With 300 investors across Western Canada — including such high-profile backers as Edmonton Oilers’ veteran Ryan Smyth and Clark Builders CEO Paul Verhesen — Stephen Petasky’s Luxus Group now owns about 40 properties worth roughly $60 million. That makes it one of the largest luxury real estate partnerships in the world.
Photograph by: Pure Vision Inc., supplied
EDMONTON - In 2007, Stephen Petasky launched a small real estate investment partnership called Luxus Group.
Backed by about 20 high net worth investors — including his parents Don and Nancy Petasky, who owned two Sobeys stores in Sherwood Park — Petasky’s firm began acquiring luxury vacation properties in places like Canmore, Maui and Scottsdale.
Unlike many other real estate buyers during the pre-recession bubble era, Luxus wasn’t chasing quick-flip deals in the hope of generating instant profits.
Instead, he and his investor-partners — most of them from the Edmonton area — were more conservative and lifestyle-driven. They wanted to preserve capital while assembling a portfolio of high-end properties for their own use, and which would ideally grow in value over time.
The properties would be fully furnished and actively managed, but they wouldn’t be rented out. And unlike timeshare units, which are usually booked solid, Luxus would let its units sit empty for months of each year.
That way, its investor-clients would have more flexibility to book vacations when and where they chose, without constantly competing for availability.
The company’s first limited partnership — known as the Luxus Premiere Collection — set out to acquire a total of 30 properties. At that point, Luxus would cap further investment.
Six years after it was born, Petasky’s humble venture has far exceeded expectations.
With 300 investors across Western Canada — including such high-profile backers as Edmonton Oilers’ veteran Ryan Smyth and Clark Builders CEO Paul Verhesen — Luxus now owns about 40 properties worth roughly $60 million. That makes it one of the largest luxury real estate partnerships in the world.
To celebrate, Luxus is hosting a company bash Saturday at a hangar at Edmonton International Airport. About 350 guests are expected to attend, some from as far away as Italy.
“We’re at a point now where we think we have something to share. We’ve grown to about 300 partners, and the big milestone we recently achieved was the sellout of our first (partnership),” says Petasky.
“We’ve just added our 31st property in the Caribbean, we’ve launched our second investment group, and we have also launched what we call our Lifetime Experiences program. So this is a really exciting time and we wanted to share our enthusiasm with all of our partners.”
Luxus’s inaugural partnership — which owns the so-called Premiere Portfolio — attracted roughly 200 investors. Its 31 properties were recently valued at an average of $1.2 million apiece.
Since Premiere sold out, Petasky launched a second limited partnership. The so-called Luxus Elite Portfolio has grown to eight properties, worth an average of $2.7 million apiece. It will ultimately grow to 15 properties stretching from North America to Costa Rica, and from the Caribbean and Italy.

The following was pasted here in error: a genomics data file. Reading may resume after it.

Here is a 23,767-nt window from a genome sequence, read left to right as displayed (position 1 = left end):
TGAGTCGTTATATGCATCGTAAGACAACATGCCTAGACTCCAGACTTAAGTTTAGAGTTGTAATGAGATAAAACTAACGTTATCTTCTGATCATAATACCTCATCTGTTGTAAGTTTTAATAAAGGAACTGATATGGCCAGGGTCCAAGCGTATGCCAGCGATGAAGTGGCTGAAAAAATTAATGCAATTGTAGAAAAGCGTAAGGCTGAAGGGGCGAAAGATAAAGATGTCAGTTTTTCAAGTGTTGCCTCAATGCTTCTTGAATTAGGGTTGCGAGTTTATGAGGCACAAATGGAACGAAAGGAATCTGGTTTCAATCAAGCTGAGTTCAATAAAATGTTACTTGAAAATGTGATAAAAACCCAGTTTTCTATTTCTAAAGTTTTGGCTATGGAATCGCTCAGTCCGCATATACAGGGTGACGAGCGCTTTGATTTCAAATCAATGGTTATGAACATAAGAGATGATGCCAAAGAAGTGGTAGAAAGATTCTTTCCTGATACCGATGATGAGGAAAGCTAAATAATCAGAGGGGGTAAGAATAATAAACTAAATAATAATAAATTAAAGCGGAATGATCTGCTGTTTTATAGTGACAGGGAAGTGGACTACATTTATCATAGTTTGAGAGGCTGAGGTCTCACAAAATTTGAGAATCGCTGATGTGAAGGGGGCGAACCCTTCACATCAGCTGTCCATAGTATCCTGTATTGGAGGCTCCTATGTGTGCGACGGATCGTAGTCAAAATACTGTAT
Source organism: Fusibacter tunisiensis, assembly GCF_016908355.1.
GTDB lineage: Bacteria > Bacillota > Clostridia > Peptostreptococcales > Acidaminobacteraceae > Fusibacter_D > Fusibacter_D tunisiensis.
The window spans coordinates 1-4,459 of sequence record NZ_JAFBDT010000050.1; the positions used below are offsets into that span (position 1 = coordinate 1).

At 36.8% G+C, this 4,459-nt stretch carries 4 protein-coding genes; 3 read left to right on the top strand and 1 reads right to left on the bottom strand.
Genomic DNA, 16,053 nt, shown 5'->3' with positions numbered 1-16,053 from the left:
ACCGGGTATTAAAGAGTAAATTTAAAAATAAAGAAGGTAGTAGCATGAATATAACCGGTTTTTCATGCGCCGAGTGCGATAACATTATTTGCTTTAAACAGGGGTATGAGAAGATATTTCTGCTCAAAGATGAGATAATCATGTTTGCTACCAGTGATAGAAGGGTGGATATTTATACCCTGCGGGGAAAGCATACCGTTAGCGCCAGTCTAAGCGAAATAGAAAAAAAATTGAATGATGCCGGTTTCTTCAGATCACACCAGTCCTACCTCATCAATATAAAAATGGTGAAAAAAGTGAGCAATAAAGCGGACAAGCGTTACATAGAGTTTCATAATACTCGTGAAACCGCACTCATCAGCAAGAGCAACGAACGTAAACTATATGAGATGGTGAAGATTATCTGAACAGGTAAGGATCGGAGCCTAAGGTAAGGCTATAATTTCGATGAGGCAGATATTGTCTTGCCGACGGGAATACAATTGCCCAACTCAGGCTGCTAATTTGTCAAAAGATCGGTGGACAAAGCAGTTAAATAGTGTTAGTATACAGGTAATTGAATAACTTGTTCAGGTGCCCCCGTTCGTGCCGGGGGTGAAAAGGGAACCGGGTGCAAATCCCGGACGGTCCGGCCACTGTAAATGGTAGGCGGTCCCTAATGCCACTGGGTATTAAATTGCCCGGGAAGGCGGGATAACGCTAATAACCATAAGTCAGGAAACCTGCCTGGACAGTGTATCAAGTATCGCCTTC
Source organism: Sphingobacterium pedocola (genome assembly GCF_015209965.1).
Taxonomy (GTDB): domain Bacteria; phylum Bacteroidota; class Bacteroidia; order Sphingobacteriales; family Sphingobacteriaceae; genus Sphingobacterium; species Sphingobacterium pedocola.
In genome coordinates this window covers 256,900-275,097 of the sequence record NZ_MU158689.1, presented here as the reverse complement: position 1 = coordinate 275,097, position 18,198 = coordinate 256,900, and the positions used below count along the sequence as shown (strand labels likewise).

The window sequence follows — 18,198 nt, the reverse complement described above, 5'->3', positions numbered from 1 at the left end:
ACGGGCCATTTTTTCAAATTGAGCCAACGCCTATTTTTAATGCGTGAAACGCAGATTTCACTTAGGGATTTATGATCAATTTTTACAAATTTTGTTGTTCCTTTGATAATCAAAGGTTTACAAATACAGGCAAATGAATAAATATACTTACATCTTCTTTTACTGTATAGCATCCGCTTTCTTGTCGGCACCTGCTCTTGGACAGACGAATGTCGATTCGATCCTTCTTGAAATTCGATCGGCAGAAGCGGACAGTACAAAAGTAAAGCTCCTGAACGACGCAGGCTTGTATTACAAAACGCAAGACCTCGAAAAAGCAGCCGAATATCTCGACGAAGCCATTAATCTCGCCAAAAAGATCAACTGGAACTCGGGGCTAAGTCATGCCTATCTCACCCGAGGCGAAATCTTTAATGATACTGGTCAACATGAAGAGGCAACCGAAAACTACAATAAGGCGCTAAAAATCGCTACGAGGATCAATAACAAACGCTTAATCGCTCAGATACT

Luxus has also formed alliances with two other major players in the industry — one in London and the other in Atlanta — so it can now offer its clients access to 75 other high-end luxury properties around the world.
Investors in the Premier Portfolio coughed up anywhere from $140,000 to $240,000 apiece, while Elite Portfolio backers invested from $155,000 at the low end to a high of $550,000 each.
To cover basic operating costs, investors also agree to pay annual fees. For Premiere, those fees run from $6,000 to $10,000 per year. For Elite, the fees can run as high as $23,000 per year.
In other words, the investments are not geared to typical retail investors. Luxus targets its offerings to high net worth individuals — those with a minimum net worth of $1 million and annual income of at least $200,000.
Eventually, the goal is to wind up the portfolios by liquidating their holdings, allowing investors to cash out. For Premiere, the proposed termination date is in 2018, and for Elite, it’s not until 2023. But the dates can be extended, if at least 75 per cent of participating investors so choose.
So far, so good. Premiere’s properties are up about 7.5 per cent in value this year, after four relatively flat years, says Petasky. Elite is up about eight per cent, year-over-year.
“Right now we don’t know anyone yet who has an interest in leaving in 2018. To date we’ve only had three people leave Luxus out of 300, and in each case it was due to a significant life event like a death in the family,” says Petasky.
“During the recession we only had 65 clients but we never lost one, and not a single client from day one has missed a payment. We have said no to people where we think it’s not a good fit, and so far, we’re right on track.”
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